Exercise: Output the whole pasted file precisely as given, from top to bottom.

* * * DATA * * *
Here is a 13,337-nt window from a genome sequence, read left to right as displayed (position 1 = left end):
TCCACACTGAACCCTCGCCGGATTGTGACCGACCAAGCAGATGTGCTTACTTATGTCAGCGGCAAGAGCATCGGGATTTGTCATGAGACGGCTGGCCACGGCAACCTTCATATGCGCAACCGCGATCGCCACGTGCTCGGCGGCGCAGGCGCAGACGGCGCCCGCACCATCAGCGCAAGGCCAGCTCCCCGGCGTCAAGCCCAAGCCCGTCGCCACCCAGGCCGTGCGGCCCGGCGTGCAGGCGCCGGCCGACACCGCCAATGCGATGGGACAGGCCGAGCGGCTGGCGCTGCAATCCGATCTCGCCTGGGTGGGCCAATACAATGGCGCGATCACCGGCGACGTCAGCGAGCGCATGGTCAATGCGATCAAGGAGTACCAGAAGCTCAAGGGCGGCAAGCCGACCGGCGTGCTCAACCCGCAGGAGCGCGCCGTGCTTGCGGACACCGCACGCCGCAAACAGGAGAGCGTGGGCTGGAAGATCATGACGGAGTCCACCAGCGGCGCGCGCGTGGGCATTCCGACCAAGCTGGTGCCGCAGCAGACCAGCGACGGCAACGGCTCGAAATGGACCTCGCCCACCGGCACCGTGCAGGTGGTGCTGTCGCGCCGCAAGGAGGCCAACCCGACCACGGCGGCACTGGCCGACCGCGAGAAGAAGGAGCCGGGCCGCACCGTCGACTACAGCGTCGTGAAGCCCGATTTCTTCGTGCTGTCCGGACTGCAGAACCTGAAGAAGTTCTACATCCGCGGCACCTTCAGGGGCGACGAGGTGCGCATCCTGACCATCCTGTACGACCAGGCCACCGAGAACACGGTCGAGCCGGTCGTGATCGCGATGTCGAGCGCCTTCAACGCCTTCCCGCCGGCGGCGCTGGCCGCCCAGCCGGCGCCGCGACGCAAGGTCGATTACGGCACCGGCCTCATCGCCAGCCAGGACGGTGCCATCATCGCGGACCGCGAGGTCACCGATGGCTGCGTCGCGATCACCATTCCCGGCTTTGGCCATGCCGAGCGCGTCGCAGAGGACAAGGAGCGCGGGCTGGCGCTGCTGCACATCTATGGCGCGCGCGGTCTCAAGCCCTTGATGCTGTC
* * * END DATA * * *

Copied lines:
Here is a 13,337-nt window from a genome sequence, read left to right as displayed (position 1 = left end):
TCCACACTGAACCCTCGCCGGATTGTGACCGACCAAGCAGATGTGCTTACTTATGTCAGCGGCAAGAGCATCGGGATTTGTCATGAGACGGCTGGCCACGGCAACCTTCATATGCGCAACCGCGATCGCCACGTGCTCGGCGGCGCAGGCGCAGACGGCGCCCGCACCATCAGCGCAAGGCCAGCTCCCCGGCGTCAAGCCCAAGCCCGTCGCCACCCAGGCCGTGCGGCCCGGCGTGCAGGCGCCGGCCGACACCGCCAATGCGATGGGACAGGCCGAGCGGCTGGCGCTGCAATCCGATCTCGCCTGGGTGGGCCAATACAATGGCGCGATCACCGGCGACGTCAGCGAGCGCATGGTCAATGCGATCAAGGAGTACCAGAAGCTCAAGGGCGGCAAGCCGACCGGCGTGCTCAACCCGCAGGAGCGCGCCGTGCTTGCGGACACCGCACGCCGCAAACAGGAGAGCGTGGGCTGGAAGATCATGACGGAGTCCACCAGCGGCGCGCGCGTGGGCATTCCGACCAAGCTGGTGCCGCAGCAGACCAGCGACGGCAACGGCTCGAAATGGACCTCGCCCACCGGCACCGTGCAGGTGGTGCTGTCGCGCCGCAAGGAGGCCAACCCGACCACGGCGGCACTGGCCGACCGCGAGAAGAAGGAGCCGGGCCGCACCGTCGACTACAGCGTCGTGAAGCCCGATTTCTTCGTGCTGTCCGGACTGCAGAACCTGAAGAAGTTCTACATCCGCGGCACCTTCAGGGGCGACGAGGTGCGCATCCTGACCATCCTGTACGACCAGGCCACCGAGAACACGGTCGAGCCGGTCGTGATCGCGATGTCGAGCGCCTTCAACGCCTTCCCGCCGGCGGCGCTGGCCGCCCAGCCGGCGCCGCGACGCAAGGTCGATTACGGCACCGGCCTCATCGCCAGCCAGGACGGTGCCATCATCGCGGACCGCGAGGTCACCGATGGCTGCGTCGCGATCACCATTCCCGGCTTTGGCCATGCCGAGCGCGTCGCAGAGGACAAGGAGCGCGGGCTGGCGCTGCTGCACATCTATGGCGCGCGCGGTCTCAAGCCCTTGATGCTGTC